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Completed project

Conveying the benefits of living turf – a bushfire retardant (TU17008)

Key research provider: GHD
Publication date: Tuesday, April 30, 2019

What was it all about?

This project, which ran from 2019 to 2020, delivered valuable information for the turf industry to promote the use of living turf as a bushfire retardant and to support activities in bushfire planning and preparation, design and maintenance of buffers and asset protection zones around buildings.

Three fact sheets have been developed to describe the bushfire protection benefits that living turf can provide, with one each for buffalo, couch and kikuyu varieties. These can be used by the turf and landscaping industries to inform decision-makers about using living turf as part of bushfire preparation and planning.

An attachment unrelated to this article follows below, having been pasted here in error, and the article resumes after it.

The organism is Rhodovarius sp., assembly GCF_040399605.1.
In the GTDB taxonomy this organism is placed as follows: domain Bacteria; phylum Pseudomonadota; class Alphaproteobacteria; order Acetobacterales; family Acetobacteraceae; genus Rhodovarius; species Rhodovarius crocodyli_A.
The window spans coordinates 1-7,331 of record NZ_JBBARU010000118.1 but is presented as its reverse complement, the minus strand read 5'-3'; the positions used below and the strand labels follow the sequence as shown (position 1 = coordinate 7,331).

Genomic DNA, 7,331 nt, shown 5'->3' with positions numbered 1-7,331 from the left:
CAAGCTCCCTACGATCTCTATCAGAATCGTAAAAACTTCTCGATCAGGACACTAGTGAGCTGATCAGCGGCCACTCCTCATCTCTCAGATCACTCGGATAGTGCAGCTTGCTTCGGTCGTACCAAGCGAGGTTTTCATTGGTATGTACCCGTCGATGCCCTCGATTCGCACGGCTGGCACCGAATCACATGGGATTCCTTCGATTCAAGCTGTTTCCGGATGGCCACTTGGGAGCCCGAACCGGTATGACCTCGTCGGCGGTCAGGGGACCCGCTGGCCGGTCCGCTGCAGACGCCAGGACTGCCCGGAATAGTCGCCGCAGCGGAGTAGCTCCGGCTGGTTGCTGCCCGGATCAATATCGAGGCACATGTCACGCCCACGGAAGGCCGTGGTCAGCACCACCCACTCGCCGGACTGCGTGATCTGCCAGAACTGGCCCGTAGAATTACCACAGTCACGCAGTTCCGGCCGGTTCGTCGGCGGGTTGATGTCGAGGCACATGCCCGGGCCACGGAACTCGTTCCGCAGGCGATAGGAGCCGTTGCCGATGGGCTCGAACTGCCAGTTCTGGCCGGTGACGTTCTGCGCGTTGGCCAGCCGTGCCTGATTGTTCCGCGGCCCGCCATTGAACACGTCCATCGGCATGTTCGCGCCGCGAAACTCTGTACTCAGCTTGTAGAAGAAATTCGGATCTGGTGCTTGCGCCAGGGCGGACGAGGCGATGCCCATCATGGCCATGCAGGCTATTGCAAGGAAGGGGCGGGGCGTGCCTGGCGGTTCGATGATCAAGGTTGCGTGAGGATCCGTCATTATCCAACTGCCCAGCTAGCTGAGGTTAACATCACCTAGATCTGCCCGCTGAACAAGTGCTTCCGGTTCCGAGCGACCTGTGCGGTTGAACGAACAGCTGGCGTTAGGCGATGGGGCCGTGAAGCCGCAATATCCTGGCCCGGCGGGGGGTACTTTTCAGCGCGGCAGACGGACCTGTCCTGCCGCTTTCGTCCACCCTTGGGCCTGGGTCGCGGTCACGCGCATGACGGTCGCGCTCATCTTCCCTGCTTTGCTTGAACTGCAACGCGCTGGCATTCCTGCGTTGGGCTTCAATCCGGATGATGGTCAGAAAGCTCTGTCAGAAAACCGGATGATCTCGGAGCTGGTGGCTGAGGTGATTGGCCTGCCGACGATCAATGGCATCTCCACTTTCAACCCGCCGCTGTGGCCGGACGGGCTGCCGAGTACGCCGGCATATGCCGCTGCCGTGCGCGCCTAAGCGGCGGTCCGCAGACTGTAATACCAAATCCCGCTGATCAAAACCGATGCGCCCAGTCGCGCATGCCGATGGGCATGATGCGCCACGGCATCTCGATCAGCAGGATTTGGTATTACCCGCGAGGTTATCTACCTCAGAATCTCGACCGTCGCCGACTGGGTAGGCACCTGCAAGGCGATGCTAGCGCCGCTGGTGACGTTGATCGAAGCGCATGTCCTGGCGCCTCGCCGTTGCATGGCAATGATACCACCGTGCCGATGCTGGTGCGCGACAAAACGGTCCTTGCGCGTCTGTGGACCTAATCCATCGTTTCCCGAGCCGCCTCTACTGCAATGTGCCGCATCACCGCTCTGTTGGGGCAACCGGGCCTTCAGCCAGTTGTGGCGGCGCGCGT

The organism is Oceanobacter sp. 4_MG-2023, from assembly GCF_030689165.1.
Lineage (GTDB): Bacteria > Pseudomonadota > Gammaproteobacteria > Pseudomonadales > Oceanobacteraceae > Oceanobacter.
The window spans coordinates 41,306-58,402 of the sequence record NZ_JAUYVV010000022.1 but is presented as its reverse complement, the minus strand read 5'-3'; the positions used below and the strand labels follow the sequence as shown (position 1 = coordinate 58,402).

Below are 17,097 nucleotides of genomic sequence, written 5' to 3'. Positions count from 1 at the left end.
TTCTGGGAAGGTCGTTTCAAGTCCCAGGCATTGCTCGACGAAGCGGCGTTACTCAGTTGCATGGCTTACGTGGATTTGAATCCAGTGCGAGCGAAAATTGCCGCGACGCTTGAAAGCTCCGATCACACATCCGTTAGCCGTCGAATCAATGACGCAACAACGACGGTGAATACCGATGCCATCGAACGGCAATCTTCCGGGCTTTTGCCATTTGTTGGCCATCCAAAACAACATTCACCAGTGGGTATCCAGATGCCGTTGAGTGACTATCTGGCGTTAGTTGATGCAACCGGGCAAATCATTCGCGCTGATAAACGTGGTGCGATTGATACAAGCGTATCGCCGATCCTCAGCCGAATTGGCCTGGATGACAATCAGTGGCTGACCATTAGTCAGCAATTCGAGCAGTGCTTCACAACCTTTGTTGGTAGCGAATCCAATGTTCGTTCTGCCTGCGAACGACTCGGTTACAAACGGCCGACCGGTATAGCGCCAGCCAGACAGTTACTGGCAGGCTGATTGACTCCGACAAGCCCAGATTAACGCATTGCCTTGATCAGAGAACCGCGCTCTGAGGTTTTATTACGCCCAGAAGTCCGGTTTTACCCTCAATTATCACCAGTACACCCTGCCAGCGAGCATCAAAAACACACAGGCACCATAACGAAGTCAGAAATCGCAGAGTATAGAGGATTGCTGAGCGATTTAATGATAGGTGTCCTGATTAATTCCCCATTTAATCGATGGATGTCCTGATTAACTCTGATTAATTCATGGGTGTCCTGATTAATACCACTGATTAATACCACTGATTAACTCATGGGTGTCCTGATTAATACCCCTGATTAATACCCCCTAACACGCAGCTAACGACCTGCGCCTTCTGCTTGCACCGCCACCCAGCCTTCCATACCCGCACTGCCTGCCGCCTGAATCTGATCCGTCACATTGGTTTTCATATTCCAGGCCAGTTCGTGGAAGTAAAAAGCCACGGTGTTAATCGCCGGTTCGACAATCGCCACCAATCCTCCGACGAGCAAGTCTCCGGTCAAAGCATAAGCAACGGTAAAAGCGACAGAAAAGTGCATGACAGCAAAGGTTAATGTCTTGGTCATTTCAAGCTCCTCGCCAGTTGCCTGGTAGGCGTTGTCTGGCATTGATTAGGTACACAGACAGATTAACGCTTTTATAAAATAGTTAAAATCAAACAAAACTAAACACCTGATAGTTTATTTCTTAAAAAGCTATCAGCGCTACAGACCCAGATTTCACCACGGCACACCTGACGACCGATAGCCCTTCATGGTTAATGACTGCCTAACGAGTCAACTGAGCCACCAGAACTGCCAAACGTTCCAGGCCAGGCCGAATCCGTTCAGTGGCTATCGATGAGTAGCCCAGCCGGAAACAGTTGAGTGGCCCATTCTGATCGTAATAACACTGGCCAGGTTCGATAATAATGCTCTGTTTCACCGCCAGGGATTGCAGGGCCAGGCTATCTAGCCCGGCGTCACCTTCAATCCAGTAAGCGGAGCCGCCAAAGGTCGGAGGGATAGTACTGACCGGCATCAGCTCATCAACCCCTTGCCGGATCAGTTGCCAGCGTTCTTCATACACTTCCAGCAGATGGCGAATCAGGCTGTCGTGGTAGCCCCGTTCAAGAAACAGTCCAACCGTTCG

A literature review was conducted into the benefits and maintenance requirements needed to maximise the capacity of living turf to reduce fire spread. The review combined existing information about Australia’s living and synthetic turf industries with the principles of landscaping for bushfire protection and technical knowledge of firefighting practices. Current scientific knowledge into the combustion properties of common synthetic turf materials and the testing standards for these products was also considered.

The project team also performed tests to assess the bushfire protection benefits of three common Australian turf varieties. The combustibility of buffalo, kikuyu and couch was tested using attempted ignitions of the turf types at varying fuel moisture levels.

The results provided scientific evidence of the fire protection benefits that can be delivered by living turf in the landscape, particularly its resilience to ember attack and flame encroachment. These experiments also demonstrated that combustibility can be reduced by keeping lawns short, including where it can’t be kept alive or has already died. The combustion properties and testing methods used for synthetic turf were also examined, to consider whether these testing methods are appropriate in a bushfire context.